The Purpose of this Blog
Your task on this blog is to write a brief summary of what we learned in class today. Include enough detail so that someone who was ill or missed the lesson can catch up with what they missed. Over the course of the term, these 'class scribe' posts will grow to be a guide book for the course, written by students for students.
With each post ask yourself the following questions:
1) Is this good enough for our guide book?
2) Will your post enable someone who wasn't here to catch up?
3) Would a graphic/video/link help to illustrate what we have learned??xml:namespace>
Sunday, 4 March 2012
'Porphyria's Lover' by Robert Browning
Interpret the principal aspects of ‘Porphyria’s Lover’
Apply this analysis in answering an Aa question
We first considered different actions lovers might take if they could not be with their love, for example: write a song, move on, win them over.
Reading the dramatic monologue 'Porphyria's Lover', we were able to recognise key moments when Porphyria enters the cottage, when the man responds to her declaration of love, the strangling, followed by the final scene, where the emotionally unstable man recognises an absence of punishment.
Students retold the narrative pictorially in order to engage with the narrative, which was successfully reduced.
The following model for Aa answer was shared:
Browning also establishes characters who contrast with one another to anticipate what will happen to Porphyria at the hands of the dominant male character. The man is introduced as an emotionally unstable listener: ‘I listened with a heart fit to break.’ The metaphor ‘fit to break’ reinforces how fragile his emotions are for the rain and ‘sullen wind’ may break his heart. Porphyria, on the other hand, is described according to her actions: ‘straight / She shut the cold out and the storm, / And kneeled and made the cheerless grate / Blaze up’. Anaphora here emphasises Porphyria’s listed actions. Because the man is thoughtful whereas Porphyria is active, the two characters are set up as conflicting. This contrast between the two central figures helps establish an opposition which is at the heart of the narrative: all of Porphyria’s actions are stopped as a result of the man’s instability.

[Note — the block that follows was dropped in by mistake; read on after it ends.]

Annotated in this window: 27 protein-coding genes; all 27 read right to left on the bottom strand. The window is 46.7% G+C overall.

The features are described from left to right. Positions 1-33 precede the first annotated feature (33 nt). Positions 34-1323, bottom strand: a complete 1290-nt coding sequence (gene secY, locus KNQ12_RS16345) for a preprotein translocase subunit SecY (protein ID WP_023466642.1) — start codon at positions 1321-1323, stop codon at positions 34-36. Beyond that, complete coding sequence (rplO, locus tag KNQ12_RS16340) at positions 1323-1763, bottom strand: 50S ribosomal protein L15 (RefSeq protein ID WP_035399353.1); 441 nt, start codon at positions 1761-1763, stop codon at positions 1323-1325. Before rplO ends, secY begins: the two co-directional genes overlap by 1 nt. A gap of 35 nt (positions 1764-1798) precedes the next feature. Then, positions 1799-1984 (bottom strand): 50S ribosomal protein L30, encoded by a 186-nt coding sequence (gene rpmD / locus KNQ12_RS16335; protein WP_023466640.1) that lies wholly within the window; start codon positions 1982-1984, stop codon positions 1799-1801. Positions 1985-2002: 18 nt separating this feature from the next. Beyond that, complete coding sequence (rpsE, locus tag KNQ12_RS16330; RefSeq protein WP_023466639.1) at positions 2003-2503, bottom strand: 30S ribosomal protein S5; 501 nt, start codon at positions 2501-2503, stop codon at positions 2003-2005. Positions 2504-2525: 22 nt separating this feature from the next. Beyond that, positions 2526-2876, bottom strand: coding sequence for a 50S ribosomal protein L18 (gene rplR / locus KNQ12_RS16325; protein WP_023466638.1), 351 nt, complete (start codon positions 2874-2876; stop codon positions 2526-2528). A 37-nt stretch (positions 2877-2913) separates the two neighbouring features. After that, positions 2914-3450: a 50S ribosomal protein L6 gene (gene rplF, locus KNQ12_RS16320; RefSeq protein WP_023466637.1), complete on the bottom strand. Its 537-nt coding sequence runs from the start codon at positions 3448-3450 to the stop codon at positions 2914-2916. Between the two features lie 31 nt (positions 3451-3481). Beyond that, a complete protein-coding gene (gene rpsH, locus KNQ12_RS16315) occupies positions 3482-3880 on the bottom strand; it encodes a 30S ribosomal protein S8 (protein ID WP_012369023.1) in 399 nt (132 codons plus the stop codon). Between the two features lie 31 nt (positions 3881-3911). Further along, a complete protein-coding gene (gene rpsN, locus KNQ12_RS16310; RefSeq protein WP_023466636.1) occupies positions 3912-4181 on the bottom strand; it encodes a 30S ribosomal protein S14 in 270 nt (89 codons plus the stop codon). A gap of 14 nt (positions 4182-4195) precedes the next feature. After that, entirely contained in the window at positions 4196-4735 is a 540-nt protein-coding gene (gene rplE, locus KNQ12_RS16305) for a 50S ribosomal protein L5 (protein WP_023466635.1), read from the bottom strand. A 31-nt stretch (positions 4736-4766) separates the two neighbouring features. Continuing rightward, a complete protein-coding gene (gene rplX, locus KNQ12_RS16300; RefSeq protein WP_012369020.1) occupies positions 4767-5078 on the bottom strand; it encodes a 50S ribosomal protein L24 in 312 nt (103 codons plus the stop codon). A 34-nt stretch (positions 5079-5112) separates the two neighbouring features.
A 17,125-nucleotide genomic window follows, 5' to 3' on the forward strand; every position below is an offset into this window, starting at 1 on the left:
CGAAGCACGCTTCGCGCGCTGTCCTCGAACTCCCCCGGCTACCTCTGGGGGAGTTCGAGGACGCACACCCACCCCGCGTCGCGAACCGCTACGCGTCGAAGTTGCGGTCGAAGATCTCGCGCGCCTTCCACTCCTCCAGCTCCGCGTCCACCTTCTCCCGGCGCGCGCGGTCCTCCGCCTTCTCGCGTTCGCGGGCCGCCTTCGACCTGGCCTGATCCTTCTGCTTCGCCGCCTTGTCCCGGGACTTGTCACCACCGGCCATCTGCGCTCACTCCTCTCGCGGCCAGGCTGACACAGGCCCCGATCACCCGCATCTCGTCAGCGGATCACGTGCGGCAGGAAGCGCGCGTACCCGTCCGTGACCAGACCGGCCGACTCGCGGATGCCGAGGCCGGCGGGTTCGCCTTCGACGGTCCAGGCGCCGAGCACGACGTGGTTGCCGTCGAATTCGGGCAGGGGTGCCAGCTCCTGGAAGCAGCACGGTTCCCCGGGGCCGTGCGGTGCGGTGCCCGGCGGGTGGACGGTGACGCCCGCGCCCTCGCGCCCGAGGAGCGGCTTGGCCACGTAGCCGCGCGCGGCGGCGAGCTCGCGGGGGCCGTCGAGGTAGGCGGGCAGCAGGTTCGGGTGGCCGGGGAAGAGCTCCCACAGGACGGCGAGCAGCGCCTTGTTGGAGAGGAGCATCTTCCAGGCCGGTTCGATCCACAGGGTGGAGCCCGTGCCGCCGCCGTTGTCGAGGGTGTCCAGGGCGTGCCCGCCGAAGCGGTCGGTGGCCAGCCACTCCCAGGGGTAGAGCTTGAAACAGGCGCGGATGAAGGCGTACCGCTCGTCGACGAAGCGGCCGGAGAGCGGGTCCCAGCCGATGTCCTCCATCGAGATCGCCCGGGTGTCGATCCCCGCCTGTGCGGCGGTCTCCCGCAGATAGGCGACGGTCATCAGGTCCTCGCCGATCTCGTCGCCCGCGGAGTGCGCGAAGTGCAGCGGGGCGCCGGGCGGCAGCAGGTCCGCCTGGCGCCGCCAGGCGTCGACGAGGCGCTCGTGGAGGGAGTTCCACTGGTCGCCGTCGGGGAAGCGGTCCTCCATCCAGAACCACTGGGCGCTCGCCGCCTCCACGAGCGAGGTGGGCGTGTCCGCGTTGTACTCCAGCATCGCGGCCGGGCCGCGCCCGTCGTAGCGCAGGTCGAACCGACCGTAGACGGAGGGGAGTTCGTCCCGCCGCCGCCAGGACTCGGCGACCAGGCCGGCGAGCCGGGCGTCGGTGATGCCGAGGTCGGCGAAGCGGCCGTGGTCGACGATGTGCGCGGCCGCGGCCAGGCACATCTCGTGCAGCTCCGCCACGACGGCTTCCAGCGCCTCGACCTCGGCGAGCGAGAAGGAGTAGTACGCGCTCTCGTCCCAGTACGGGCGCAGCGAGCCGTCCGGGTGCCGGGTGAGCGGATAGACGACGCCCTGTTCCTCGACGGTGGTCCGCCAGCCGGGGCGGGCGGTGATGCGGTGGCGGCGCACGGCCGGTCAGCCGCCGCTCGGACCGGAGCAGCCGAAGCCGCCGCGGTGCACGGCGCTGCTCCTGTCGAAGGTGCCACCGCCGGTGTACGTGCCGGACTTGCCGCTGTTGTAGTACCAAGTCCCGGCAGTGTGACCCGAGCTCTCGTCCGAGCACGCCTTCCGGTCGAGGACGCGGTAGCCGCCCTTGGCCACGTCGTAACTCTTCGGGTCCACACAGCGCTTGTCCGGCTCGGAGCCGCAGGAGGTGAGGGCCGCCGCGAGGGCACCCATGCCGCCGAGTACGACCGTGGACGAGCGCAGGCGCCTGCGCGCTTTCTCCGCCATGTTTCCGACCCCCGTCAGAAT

Students recognised that the topic sentence does more than identify an aspect and say it 'helps to tell the story'. We focused on ensuring the topic sentence shows a clear link to the narrative in hand: it should be specific, interesting and track connections from previous paragraphs.
Together, the class wrote the following paragraph analysing the aspect place:
Browning also uses place in order to set up an atmosphere which reflects the narrator’s unstable emotional state. Pathetic fallacy creates a physical portrayal of the male’s chaotic emotions: ‘The rain set early in to-night, / The sullen wind was soon awake’. The personification of the ‘sullen wind’ introduces the idea of a depressive atmosphere which is beginning to arise. Porphyria tries to make the atmosphere inside the cottage comfortable, yet the dark atmosphere seems to make what happens to Porphyria inevitable. Place initiates a sense of foreboding, making the reader aware that the narrative will have tragic or fatal consequences.
It was helpful to note before beginning writing that for the narrative, place reflected the man's dark emotions. This helped to focus our analysis of the aspect's function for the narrative of Porphyria's murder.
Students are to comment on this blog and then add their homework, another paragraph analysing character, voice or key moment.
New revision sessions:
From Tuesday, all students will be required to attend after-school revision sessions from 3.30 - 4.30pm each Tuesdays. These classes will be treated as normal lessons and therefore attendance is mandatory. The sessions will focus on exam preparation.